TIGER WOODS: I've had a lot of experience (laughter). I got a great break there on 11 today. I hit the ball, just spun it just a little bit to the right, just trying to hold up to against the wind. I had a lie that was pretty good but it was really hard underneath, and when the ground is really hard underneath you can usually get the full distance out of it. I hit 8 iron out of the rough, had 164 to the hole, and it just came out perfect.

I was very lucky to have that kind of ground underneath it because if I didn't, more than likely I'd have to try and put the ball in the left bunker or front bunker and try and pitch on and make par, but I had a great lie where I could try and put the ball on the green, and it came out great, then had an easy putt. It was about a ball outside the left, and I knocked it in there.

KELLY ELBIN: For the record, Tiger had 27 putts today. That was the fewest of the week.

Q. You're now halfway to another Tiger Slam. You talked about comparing your game today with 1999. I'm curious, do you feel in this stretch of the last four tournaments you're playing as well as you did in that stretch of 2000 2001?

TIGER WOODS: Yes. Yes. With that and the experience of seven years added to that, six, seven years, depending on what year you're talking about, and understanding how to get myself around a golf course and how to control things and all the different shots I've learned since then, yeah, I feel like things are pretty darn good right now.

Q. When I was out there on the putting green, I found that Phil Mickelson signed autographs for kids every day all the time and you seldom did or never did. What's the reason? And does that mean you don't like kids or you love golf more than kids?

TIGER WOODS: I sign at the range, but I didn't do it around the clubhouse, no. There are too many people, and kids get run over. It actually gets pretty dangerous. We had a barricade go down this week. It gets a little dangerous at times.

Q. And a follow up, I know that you will come to China this November for HSBC Championship. Will you give more autographs to Chinese kids than last year? I think you did it once or twice.

TIGER WOODS: Trust me, I did more than that.

Q. I'd appreciate it.

TIGER WOODS: You got it.

Q. You spoke about how it's such a rush for you to be in contention on the back nine of a major. Is it as big a rush when you're so firmly in command five shots clear, four shots clear, as opposed to being tied with someone or a shot clear?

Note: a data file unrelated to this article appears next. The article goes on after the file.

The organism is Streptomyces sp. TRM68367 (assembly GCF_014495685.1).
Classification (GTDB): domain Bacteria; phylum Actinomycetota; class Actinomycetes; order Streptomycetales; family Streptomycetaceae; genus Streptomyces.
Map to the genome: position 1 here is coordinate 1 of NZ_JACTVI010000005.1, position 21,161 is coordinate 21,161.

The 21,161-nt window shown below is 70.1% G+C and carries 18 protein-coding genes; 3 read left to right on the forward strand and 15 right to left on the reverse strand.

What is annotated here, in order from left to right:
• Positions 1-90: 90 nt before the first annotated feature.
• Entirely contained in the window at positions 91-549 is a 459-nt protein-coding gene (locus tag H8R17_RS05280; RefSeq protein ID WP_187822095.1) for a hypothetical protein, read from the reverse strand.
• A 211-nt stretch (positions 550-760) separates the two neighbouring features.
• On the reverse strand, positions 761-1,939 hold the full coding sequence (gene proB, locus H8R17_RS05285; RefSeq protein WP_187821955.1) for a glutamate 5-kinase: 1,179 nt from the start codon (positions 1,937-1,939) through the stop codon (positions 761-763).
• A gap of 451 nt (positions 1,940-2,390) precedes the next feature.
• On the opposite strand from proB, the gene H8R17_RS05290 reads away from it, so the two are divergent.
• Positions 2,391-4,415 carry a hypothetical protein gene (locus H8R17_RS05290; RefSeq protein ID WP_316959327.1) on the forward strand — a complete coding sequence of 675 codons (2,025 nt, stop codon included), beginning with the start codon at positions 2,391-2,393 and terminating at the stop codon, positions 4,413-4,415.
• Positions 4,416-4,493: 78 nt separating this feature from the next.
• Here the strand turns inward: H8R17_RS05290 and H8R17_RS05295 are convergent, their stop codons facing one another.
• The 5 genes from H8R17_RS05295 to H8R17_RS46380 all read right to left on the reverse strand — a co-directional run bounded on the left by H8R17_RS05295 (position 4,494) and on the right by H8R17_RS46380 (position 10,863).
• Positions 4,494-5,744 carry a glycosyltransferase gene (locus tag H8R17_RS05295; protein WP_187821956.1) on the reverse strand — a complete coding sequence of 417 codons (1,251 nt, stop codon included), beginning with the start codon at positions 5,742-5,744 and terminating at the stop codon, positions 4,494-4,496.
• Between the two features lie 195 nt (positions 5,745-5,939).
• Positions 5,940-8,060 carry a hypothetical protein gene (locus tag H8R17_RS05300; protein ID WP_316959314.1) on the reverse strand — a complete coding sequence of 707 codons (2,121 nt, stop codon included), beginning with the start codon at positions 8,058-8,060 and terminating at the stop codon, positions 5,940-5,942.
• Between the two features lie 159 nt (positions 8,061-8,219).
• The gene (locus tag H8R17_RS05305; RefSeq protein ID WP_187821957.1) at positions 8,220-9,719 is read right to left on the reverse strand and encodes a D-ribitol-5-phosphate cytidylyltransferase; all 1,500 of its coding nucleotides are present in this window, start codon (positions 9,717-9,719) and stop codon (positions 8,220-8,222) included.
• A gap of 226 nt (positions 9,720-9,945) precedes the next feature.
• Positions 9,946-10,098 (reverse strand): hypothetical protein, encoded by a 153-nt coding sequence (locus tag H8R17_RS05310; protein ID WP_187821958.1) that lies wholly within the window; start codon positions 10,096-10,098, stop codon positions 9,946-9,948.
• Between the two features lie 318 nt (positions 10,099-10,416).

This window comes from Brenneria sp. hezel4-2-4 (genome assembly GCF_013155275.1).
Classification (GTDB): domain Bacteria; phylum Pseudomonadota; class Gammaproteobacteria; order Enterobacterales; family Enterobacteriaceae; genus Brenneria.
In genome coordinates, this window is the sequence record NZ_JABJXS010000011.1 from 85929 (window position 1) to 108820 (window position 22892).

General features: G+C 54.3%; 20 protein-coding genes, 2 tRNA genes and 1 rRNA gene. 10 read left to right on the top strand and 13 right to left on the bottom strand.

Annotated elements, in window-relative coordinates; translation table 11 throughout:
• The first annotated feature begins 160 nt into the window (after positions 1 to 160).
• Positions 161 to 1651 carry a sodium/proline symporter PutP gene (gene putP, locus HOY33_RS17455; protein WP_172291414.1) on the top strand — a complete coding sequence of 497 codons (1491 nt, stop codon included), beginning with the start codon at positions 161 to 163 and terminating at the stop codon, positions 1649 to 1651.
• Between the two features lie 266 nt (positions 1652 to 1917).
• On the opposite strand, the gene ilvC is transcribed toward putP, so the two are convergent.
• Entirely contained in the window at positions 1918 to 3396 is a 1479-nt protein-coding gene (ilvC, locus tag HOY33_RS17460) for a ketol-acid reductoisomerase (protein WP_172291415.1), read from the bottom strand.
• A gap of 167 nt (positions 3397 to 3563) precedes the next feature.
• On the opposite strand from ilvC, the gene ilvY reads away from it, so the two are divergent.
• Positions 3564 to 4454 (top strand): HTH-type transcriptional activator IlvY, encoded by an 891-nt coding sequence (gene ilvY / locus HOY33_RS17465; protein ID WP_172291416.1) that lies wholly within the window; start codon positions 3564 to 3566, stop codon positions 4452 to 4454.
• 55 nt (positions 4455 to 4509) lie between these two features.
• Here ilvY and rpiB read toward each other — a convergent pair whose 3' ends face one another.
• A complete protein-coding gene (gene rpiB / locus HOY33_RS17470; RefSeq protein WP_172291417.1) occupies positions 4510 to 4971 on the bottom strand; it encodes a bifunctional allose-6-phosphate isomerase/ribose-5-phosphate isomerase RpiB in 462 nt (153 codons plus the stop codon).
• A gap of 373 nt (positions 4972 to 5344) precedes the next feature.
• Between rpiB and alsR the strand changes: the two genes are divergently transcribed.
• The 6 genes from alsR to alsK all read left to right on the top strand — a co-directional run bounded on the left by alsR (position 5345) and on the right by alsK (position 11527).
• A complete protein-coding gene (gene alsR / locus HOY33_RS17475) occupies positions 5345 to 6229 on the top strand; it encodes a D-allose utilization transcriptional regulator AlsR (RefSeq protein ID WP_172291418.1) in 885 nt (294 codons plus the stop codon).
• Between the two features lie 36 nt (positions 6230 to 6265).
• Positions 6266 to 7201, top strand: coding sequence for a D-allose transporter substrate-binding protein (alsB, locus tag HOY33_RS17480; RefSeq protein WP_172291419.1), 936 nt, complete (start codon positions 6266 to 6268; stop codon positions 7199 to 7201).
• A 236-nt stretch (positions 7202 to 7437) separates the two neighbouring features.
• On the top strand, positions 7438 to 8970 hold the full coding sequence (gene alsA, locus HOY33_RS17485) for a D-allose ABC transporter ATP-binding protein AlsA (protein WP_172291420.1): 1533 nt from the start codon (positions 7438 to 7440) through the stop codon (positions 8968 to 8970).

TIGER WOODS: No, it's just even a better feeling to know that you're in control at a major championship, and basically if you just keep playing the way you want to play, you're going to win it. That's a great feeling because sometimes if you're tied or one up or one down, you may play some great golf but it's not good enough, someone outplays you. I knew if I was far enough ahead, if I just kept doing what I was doing, the other guys were running out of holes. They were getting to a point where it was going to be hard to birdie them all coming in. If I could do my business in the last group, that was going to win it.

Q. At what point exactly did you realize either today or in the past couple days that you would win this tournament?

TIGER WOODS: Once I got through 17 and hit my tee shot down 18, I felt I was in control of it. I mean, playing 17, anything could happen. I could put the ball in the water there. I could be there for a while. That's one of the reasons why it was a 7 iron shot all day, but I took 6 and made sure I played to the back edge of the green, if not back bunker or back hill, and took the water out of play and basically played for a 4 and possibly a 3 if I made a putt.

That's kind of how I looked at it. If I made bogey there and Shaun made par at the last made birdie at the last, I'd still have a three shot lead playing the last hole. I figured I could handle that. That was my decision making on 17.